Learning Is Natural. Let’s Take It Outside!
This Is A Natural Makerspace
Students who learn in Natural Makerspaces have no walls and often no predetermined classroom area (although some schools do have outdoor classrooms). The time spent in nature is bringing an emotional connection to the land that is essential to develop a deep appreciation and the empathy needed to inspire ecological and social actions. Authentic Natural Makerspaces not only gives the opportunity to learn in nature but also from nature.
The Natural Maker pedagogy draws its roots from a fusion between the pedagogical philosophy of maker centered learning valued by Brilliant Labs since its beginnings and the place-based pedagogy. The Natural Maker pedagogy invites the learner to manipulate, create and build with the elements at his disposal in a nearby natural environment. This pedagogical approach based on the learner in their natural environment allows for the acquisition of an understanding of fundamental learning concepts and the development of essential skills.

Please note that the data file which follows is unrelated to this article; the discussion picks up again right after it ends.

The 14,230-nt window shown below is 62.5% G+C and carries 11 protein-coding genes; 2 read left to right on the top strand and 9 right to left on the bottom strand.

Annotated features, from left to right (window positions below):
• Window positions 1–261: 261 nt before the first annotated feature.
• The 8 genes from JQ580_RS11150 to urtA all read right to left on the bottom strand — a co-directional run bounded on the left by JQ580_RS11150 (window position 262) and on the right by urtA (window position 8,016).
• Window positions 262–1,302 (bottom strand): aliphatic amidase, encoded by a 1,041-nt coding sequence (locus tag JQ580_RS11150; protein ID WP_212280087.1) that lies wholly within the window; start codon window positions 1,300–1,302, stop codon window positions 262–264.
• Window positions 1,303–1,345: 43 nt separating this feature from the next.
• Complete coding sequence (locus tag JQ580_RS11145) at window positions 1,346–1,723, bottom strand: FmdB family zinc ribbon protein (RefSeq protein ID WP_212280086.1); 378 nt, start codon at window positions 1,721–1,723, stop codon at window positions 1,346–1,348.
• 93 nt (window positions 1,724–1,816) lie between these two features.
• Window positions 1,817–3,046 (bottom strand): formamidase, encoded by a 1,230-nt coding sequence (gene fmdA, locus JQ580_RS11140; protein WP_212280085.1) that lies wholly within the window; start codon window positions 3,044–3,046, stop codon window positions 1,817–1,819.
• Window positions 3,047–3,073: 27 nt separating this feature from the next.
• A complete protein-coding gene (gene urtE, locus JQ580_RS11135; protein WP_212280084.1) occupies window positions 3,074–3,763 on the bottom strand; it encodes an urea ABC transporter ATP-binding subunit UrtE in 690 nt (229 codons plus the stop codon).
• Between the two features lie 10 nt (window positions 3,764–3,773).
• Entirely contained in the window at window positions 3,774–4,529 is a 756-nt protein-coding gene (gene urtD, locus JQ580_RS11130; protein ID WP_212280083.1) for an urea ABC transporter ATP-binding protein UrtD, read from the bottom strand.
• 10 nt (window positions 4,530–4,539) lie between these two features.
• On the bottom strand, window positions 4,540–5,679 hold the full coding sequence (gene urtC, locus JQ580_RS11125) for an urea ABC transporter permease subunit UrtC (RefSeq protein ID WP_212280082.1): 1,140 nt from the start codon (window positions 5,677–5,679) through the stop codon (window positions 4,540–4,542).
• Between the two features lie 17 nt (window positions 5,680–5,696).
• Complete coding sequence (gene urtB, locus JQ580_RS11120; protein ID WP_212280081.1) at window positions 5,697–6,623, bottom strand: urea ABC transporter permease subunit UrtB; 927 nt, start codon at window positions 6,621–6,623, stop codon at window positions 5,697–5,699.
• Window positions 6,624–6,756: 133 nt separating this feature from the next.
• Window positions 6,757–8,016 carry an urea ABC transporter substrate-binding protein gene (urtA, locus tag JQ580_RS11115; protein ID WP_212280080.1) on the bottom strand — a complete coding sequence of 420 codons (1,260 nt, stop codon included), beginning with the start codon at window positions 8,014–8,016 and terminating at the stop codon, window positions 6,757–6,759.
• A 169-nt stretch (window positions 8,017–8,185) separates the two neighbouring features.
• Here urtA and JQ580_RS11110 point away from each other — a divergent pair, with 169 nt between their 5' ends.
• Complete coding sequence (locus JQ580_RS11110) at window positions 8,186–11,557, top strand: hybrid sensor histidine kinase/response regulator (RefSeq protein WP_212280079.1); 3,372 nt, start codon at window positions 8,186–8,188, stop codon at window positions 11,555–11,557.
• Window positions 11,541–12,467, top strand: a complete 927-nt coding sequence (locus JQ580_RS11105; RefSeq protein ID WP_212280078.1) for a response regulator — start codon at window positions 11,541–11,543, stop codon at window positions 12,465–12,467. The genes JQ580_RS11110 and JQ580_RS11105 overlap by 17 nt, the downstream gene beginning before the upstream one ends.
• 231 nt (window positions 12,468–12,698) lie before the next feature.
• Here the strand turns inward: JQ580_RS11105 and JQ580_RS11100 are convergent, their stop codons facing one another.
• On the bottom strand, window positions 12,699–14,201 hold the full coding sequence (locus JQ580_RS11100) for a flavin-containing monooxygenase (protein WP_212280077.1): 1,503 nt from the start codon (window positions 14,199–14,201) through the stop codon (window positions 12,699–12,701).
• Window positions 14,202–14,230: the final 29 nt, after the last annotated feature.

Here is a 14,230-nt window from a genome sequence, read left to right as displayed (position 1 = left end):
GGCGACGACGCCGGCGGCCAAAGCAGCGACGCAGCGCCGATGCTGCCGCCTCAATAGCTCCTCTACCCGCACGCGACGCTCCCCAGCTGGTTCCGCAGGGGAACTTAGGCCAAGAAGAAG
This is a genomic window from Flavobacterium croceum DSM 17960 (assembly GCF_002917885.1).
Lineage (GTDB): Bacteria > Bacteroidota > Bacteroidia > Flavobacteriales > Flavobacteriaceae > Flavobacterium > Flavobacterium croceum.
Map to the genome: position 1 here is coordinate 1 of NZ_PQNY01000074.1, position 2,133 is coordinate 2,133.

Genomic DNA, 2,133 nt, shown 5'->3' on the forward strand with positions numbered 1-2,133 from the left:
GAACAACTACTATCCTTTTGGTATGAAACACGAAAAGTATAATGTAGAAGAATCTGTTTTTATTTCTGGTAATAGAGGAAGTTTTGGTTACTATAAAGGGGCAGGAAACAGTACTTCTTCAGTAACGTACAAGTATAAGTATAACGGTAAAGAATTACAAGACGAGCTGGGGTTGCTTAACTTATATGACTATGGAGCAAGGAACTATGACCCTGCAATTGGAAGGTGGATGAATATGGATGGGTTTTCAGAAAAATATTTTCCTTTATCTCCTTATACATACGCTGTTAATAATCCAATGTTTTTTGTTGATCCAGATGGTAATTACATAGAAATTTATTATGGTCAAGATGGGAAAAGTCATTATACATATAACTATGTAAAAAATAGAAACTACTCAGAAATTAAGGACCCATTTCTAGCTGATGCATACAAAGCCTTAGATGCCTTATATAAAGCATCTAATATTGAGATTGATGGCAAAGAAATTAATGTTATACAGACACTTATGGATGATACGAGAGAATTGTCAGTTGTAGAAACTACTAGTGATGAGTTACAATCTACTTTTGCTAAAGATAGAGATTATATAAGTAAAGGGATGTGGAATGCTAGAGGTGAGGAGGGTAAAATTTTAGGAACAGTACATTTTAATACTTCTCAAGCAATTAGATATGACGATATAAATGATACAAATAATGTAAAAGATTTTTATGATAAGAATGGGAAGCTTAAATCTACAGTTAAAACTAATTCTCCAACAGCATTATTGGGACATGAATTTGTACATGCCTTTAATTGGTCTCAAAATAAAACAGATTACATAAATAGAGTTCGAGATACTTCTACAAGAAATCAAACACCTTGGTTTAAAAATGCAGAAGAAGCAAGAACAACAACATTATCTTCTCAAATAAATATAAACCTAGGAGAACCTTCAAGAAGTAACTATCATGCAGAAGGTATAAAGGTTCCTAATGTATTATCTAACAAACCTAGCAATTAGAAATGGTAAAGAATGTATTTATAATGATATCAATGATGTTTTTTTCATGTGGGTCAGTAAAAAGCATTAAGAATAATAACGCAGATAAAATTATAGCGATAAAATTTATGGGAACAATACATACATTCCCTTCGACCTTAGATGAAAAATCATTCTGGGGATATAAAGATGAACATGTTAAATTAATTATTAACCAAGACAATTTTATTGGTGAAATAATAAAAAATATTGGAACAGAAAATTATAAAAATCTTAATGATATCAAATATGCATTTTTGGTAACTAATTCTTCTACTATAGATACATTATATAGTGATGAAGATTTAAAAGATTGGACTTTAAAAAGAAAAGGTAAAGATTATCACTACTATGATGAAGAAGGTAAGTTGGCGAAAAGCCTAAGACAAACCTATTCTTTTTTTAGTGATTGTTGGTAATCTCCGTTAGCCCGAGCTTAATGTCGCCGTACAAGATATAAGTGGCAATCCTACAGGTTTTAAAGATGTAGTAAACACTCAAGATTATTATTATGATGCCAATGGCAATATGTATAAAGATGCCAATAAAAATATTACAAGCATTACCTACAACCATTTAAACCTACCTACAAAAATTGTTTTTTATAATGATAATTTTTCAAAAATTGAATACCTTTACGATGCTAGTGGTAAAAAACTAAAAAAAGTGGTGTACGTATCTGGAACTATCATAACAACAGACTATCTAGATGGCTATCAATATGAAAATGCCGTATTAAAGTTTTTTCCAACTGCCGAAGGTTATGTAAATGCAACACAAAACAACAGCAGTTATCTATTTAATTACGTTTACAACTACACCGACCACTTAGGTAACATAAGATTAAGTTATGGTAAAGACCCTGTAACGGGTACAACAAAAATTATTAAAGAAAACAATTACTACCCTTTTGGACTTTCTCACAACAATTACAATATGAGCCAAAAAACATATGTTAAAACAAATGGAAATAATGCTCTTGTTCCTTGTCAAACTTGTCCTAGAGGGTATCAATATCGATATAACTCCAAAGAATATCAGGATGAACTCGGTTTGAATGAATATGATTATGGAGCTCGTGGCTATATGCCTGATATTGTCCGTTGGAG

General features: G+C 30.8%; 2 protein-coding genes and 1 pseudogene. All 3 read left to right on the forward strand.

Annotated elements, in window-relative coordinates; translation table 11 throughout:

Learning In Nature
Learning in nature is inspired by the Forest and Nature School (FNS) movement, a pedagogical approach that has existed since the late 1950s. Nature Schools are multiplying worldwide and are very popular in several European countries such as Finland, Norway and Denmark, which are known for their academic rigour. Guided by the ancestral methods bequeathed by our Aboriginal, Métis and Inuit ancestors and environmental science, this pedagogy is based on respect for the Earth and living beings.
Walk In Colours
Join Brilliant Labs and “I Move…I Learn” teams for Walk In Colours, June 10th! “Walk in Colours” is a health and wellness walk for people of all ages! This year participating Atlantic Canadian classes can help their native ecosystems by planting their province’s official flowers.
Plus, be sure to check out the Walk In Colours student guide and tie-dye activity below.
Let’s get talking about sustainability.
The Brilliant Labs’ Speakers Series got my students asking tough questions about
the future, but also engaged them to think about what they can do to make a
difference. They’re still talking about mycelium!
M. Thomas, Grade 11-12 Physics Teacher